• The Strategy proposes a new all-tenure zero emissions heat standard, as well as minimum energy efficiency standards for private-rented, owner-occupier and social housing. We will also develop a bespoke approach to regulating for improvements in mixed-tenure and mixed-use buildings.

Inequality of outcome: Poverty

Fuel Poverty

As we address the damaging climate change impact of heating our homes and buildings with unabated fossil fuels, we must also continue to tackle the social inequalities that are all too prevalent in our housing sector, and deliver a just transition. In particular, we must redouble our efforts to end fuel poverty and the blight of unaffordable heating. This is challenging as many zero emissions heating systems are more costly to install and can be more expensive to run than high emissions alternatives. We need to work together across sectors and jurisdictions to overcome these issues, and to deliver a just transition. We remain steadfast in our commitment to supporting those least able to pay in this transition, and in protecting those who are most vulnerable to any increase in costs.

A new Fuel Poverty Strategy setting out our approach to eradicating fuel poverty in Scotland will be published by the end of 2021.

Energy efficiency

  • High standards of energy efficiency are essential to reduce the overall demand for energy. Alongside energy saving behaviours these measures can help to ensure running costs remain affordable. We will continue to take a fabric first approach as it underpins the successful roll out of low and zero emissions heating, as well as being an important aspect of tackling fuel poverty.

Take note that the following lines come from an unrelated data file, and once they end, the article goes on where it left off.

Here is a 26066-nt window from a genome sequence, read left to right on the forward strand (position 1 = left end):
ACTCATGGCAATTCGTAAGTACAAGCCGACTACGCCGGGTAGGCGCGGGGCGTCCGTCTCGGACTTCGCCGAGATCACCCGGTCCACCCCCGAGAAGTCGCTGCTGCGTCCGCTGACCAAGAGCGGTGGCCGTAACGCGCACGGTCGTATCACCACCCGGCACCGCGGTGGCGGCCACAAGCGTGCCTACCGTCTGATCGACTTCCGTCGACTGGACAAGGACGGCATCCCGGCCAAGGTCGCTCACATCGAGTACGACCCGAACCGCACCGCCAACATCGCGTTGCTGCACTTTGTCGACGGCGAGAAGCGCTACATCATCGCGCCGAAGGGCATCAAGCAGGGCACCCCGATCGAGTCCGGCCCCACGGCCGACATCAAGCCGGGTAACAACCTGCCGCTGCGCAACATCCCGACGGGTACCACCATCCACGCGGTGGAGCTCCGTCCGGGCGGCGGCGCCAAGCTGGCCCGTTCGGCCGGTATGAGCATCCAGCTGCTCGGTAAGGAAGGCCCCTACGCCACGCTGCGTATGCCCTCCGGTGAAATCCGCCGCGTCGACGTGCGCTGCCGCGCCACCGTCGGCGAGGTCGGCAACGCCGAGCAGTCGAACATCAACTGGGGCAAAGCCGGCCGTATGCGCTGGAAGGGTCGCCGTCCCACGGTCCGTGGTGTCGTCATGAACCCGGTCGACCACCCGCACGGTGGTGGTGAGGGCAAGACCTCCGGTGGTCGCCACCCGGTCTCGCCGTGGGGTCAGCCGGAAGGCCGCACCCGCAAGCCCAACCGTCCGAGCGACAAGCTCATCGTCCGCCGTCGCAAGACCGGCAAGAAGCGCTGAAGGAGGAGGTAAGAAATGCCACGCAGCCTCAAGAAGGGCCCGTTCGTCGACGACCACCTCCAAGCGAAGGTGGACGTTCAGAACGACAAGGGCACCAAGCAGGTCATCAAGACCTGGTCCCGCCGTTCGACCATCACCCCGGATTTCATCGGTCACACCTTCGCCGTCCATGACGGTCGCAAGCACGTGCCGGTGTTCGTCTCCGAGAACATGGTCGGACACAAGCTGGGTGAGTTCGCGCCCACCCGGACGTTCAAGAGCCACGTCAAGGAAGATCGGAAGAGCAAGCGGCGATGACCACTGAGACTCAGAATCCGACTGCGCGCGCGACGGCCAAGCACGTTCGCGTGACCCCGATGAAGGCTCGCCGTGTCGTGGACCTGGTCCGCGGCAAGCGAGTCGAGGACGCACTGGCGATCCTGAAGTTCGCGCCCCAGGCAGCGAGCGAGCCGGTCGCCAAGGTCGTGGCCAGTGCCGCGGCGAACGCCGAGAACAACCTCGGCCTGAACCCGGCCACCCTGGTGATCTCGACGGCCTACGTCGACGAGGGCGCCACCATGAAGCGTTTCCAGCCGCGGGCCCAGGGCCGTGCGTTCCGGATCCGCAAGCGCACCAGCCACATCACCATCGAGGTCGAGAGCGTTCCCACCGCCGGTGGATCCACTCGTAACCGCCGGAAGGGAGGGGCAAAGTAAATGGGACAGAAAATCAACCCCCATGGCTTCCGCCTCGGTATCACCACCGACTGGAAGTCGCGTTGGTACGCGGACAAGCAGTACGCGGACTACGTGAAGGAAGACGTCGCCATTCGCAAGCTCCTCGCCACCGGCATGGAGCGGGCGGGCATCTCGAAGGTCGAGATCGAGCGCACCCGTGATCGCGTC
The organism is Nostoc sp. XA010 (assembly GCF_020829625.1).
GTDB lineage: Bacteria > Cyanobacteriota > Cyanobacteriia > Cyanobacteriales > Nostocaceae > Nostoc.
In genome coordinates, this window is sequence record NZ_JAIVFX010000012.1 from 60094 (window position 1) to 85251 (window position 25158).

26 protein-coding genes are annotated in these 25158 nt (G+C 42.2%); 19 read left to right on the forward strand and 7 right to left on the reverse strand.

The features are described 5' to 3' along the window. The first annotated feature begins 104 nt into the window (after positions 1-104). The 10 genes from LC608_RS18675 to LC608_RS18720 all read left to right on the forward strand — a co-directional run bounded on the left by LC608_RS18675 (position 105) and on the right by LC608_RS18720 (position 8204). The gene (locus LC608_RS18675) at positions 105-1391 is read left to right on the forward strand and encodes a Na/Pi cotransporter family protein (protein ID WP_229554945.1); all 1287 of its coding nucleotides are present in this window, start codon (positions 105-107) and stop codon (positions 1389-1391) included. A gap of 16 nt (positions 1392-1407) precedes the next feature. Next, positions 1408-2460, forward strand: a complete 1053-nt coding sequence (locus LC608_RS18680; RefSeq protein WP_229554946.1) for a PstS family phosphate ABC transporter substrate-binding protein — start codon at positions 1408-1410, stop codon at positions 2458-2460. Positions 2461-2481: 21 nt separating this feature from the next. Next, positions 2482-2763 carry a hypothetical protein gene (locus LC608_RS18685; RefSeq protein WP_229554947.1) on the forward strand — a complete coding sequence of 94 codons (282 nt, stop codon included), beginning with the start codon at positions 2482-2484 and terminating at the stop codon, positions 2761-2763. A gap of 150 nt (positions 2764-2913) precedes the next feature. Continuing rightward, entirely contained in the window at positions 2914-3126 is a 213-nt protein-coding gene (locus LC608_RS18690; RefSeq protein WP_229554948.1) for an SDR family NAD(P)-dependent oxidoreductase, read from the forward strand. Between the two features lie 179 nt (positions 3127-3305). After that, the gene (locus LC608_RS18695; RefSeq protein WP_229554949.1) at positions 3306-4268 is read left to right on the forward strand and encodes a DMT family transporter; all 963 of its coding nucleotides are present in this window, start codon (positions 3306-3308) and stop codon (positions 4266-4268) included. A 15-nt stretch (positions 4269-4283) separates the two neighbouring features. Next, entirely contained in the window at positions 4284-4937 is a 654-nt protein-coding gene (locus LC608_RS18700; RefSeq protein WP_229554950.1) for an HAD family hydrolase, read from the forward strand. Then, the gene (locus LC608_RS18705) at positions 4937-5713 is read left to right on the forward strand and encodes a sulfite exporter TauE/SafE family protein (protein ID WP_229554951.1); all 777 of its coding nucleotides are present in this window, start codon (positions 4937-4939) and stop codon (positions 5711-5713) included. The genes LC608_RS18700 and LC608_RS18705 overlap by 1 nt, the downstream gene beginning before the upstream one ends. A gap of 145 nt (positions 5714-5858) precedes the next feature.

Guiding principles

  • We have published in the Strategy a set of guiding principles to underpin our commitment that no one is left behind in the heat transition, ensuring we only take forward actions where they are found to have no detrimental impact on fuel poverty rates, unless additional mitigating measures can also be put in place.


  • We are taking action through our delivery programmes to maximise the number of homes with households in fuel poverty achieving a level of energy efficiency equivalent to EPC C by 2030 and EPC B by 2040.
  • We will continue delivery of energy efficiency investment to support fuel poor households in order to make homes warmer and easier to heat and to reduce the impact of any increased running costs from zero emissions systems, including recognising the distinct challenges faced by island, rural and remote communities, and seek to improve targeting so that we can reach more households in fuel poverty.
  • We will continue our investment in Area Based Schemes, extending their reach to support higher numbers of households in or at risk of fuel poverty. We are working closely with our local delivery partners to extend the reach of our projects, accelerating progress towards our net zero, targeting more households in extreme fuel poverty and most vulnerable to the effects of cold.
  • We will procure a new, enhanced successor to Warmer Homes Scotland following expiry of the current contract in September 2022, which will provide support for fuel poor households at its heart, and embed increased support for zero emissions heating, adopting a zero emissions first approach which will support the reduction of household costs.

Consumer support

  • We will continue to work with energy retailers to ensure households have access to the right tariffs, that tariffs tailored to zero emissions heating systems are available, and continue to press for customers with pre-payment meters to access similar tariffs to direct debit customers.


  • We continue to build the evidence base on the interactions between our fuel poverty, child poverty and climate commitments, and are applying that knowledge to our policy design and to our programmes, mitigating any risk of unintended consequences, and tracking progress and learning by doing in order to adjust immediately where unintended consequences nevertheless arise.

The Scottish Government will undertake the mitigating actions outlined within this FSD and in noting the high-level nature of the Heat in Buildings Strategy, will require subsequent delivery programmes and regulatory legislation to have regard to the Fairer Scotland guidance and undertake additional FSDs as relevant.

Sign off
Name: Sue Kearns,
Job title: Deputy Director, Heat in Buildings Division


Email: heatinbuildings@gov.scot

Back to top